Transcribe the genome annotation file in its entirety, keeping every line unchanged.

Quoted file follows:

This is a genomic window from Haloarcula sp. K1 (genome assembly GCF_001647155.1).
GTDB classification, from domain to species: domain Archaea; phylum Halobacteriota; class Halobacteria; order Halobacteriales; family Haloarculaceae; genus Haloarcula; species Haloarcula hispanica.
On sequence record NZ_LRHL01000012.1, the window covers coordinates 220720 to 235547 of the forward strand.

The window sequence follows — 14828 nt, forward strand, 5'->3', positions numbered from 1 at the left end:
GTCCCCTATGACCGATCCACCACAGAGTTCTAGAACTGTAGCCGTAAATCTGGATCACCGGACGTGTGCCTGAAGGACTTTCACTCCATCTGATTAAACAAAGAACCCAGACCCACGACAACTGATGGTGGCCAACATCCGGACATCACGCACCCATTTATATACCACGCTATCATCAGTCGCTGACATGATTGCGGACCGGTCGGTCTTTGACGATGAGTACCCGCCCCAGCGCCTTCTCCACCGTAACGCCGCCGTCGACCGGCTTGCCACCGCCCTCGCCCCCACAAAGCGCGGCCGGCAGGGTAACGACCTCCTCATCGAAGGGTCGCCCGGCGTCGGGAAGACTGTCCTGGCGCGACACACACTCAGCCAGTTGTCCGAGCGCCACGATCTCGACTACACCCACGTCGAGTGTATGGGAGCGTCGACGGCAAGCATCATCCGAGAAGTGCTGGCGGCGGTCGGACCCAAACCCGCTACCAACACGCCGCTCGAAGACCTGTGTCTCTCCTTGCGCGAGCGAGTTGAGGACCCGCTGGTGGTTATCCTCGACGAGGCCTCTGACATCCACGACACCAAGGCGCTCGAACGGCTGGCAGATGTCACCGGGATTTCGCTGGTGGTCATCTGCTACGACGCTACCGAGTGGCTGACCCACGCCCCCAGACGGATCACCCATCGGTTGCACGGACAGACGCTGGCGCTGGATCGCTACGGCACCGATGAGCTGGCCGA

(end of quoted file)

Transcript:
This is a genomic window from Haloarcula sp. K1 (genome assembly GCF_001647155.1).
GTDB classification, from domain to species: domain Archaea; phylum Halobacteriota; class Halobacteria; order Halobacteriales; family Haloarculaceae; genus Haloarcula; species Haloarcula hispanica.
On sequence record NZ_LRHL01000012.1, the window covers coordinates 220720 to 235547 of the forward strand.

The window sequence follows — 14828 nt, forward strand, 5'->3', positions numbered from 1 at the left end:
GTCCCCTATGACCGATCCACCACAGAGTTCTAGAACTGTAGCCGTAAATCTGGATCACCGGACGTGTGCCTGAAGGACTTTCACTCCATCTGATTAAACAAAGAACCCAGACCCACGACAACTGATGGTGGCCAACATCCGGACATCACGCACCCATTTATATACCACGCTATCATCAGTCGCTGACATGATTGCGGACCGGTCGGTCTTTGACGATGAGTACCCGCCCCAGCGCCTTCTCCACCGTAACGCCGCCGTCGACCGGCTTGCCACCGCCCTCGCCCCCACAAAGCGCGGCCGGCAGGGTAACGACCTCCTCATCGAAGGGTCGCCCGGCGTCGGGAAGACTGTCCTGGCGCGACACACACTCAGCCAGTTGTCCGAGCGCCACGATCTCGACTACACCCACGTCGAGTGTATGGGAGCGTCGACGGCAAGCATCATCCGAGAAGTGCTGGCGGCGGTCGGACCCAAACCCGCTACCAACACGCCGCTCGAAGACCTGTGTCTCTCCTTGCGCGAGCGAGTTGAGGACCCGCTGGTGGTTATCCTCGACGAGGCCTCTGACATCCACGACACCAAGGCGCTCGAACGGCTGGCAGATGTCACCGGGATTTCGCTGGTGGTCATCTGCTACGACGCTACCGAGTGGCTGACCCACGCCCCCAGACGGATCACCCATCGGTTGCACGGACAGACGCTGGCGCTGGATCGCTACGGCACCGATGAGCTGGCCGA